Interestingly, the Bush Administration, as part of its financial stimulus plan after 9/11, created a significant tax incentive for businesses to purchase big SUVs. The tax incentive was originally for farmers to write off equipment, but the incentive was extended to SUVs so that real estate agents, insurance agents, and other businesses could enjoy the same tax benefits for their vehicle needs.

    The stimulus worked! Businesses gobbled up SUVs and Detroit thrived on the selling of SUVs.

    Sadly, this sent another wrong signal to Detroit that producing gas-guzzling SUVs would be their long-run salvation.

    Detroit's industry has largely dug its own grave by resisting fuel efficiency and relying on gas-guzzling SUVs for short-term gains.

    The hottest car today is the Tesla -- out of Silicon Valley. And its electric, making it the cheapest car on the market to fuel.

  • Mark B Eureka, CA
    Sept. 17, 2013 12:17 a.m.

    I'd say most administrations in Detroit have been Democratic. Will you agree the same about New York City?

  • samhill Salt Lake City, UT
    Sept. 16, 2013 10:27 p.m.

    Given that there seems to be such obvious blame to lay at the feet of "several administrations", it would probably be helpful to know the party affiliation of those "administrations". Presumably, there are some characteristics of the platforms of those parties that might shed some light on the reasons for the shamefully inept policies enacted by the "administrations".

    Does anyone else want to bet that there is a predominantly Democratic representation?

  • bandersen Saint George, UT
    Sept. 16, 2013 9:15 p.m.

    The problem is demanding government 'save' anyone. If the government can save Detroit, a farmer, an individual, the poor, or the rich, it must 'save' everyone else! So, if it can't save everyone, how can it 'save' anyone? It can't! I'm not a libertarian, but in this day and age, how could anyone not be persuaded by their principles? When you listen to the socialist planners out their, it makes you wonder where common sense was lost. To what end did our education fail these people?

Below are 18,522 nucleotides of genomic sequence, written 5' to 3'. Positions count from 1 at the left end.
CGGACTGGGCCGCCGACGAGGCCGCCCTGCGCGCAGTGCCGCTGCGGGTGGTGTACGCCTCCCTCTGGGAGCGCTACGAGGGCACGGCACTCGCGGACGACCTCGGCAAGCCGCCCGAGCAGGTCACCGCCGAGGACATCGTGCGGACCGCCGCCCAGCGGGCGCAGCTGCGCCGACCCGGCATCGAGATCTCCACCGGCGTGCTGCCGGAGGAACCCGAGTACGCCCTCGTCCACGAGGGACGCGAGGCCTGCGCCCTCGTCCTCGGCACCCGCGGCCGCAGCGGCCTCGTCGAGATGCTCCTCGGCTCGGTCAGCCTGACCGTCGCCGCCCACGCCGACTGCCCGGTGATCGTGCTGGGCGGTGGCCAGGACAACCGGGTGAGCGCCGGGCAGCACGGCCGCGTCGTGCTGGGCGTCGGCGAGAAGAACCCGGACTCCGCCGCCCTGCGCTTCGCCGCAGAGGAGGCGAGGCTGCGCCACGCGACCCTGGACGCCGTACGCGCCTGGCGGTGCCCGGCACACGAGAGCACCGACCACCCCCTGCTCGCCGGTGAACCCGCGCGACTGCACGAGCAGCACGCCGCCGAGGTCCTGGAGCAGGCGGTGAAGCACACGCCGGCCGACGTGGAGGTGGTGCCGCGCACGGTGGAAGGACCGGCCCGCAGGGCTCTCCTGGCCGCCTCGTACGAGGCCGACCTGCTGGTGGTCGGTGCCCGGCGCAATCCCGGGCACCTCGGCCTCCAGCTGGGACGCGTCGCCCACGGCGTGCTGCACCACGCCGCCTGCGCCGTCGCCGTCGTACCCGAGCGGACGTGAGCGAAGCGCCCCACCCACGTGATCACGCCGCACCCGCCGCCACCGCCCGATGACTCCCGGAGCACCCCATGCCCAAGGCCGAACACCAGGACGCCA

• Mark B Eureka, CA
    Sept. 16, 2013 8:44 p.m.

    I seem to recall someone saying that staying in business requires serving your customers fairly, or even providing a better value than competitors. Heaping wealth, then sheltering it from the evil tax man doesn't really fit the model of a company that wants to prosper, does it?

  • Spoc Ogden, UT
    Sept. 16, 2013 8:11 p.m.

    Just for the record, GM labor rates average $29.78 per hour. Toyota pays $30.00.

    The big difference is in bennies.

    GM has an additional $39 an hour to cover with existing employees. Toyota, $18.

  • Chris B Salt Lake City, UT
    Sept. 16, 2013 7:50 p.m.


    A business owner can do whatever he wants with his business - its his business. He owns it. I dont get to demand how you spend your money or manage your assets. A business owner(shareholders) have every right to make wealth the main objection, its the only way to stay in business.

  • jr85 United Kingdom , 00
    Sept. 16, 2013 6:35 p.m.

    Okay maybe there is merit in blaming how governments responded to revenue shortfalls but lets look at what caused the Detroit economy to dry up. Detroit was one of the biggest economies in the world in its hey day and now look at it. What made it dry up? It wasn't socialism or government overspending but free market capitalism and free trade. Detroits car makers and manufacturing base cannot compete with Asian countries that have cheap labour. Why pay someone an honest wage of $15-$20 an hour when you can get $2-$7 in Asia? When shareholder wealth is the main objection instead of stake holders the economy suffers. RIP

  • Chris B Salt Lake City, UT
    Sept. 16, 2013 5:38 p.m.

    But I thought spending money was the way to fix financial problems?


  • DN Subscriber 2 SLC, UT
    Sept. 16, 2013 5:03 p.m.

    "It lays the blame at the feet of successive administrations that taxed, borrowed and spent when they should have been cutting back in the face of declining revenue..."

    A fluke, no way this could happen anywhere else.

    Or, maybe it could.

    Wonder if anyone inside the DC Beltway has seen this and heeded the warning?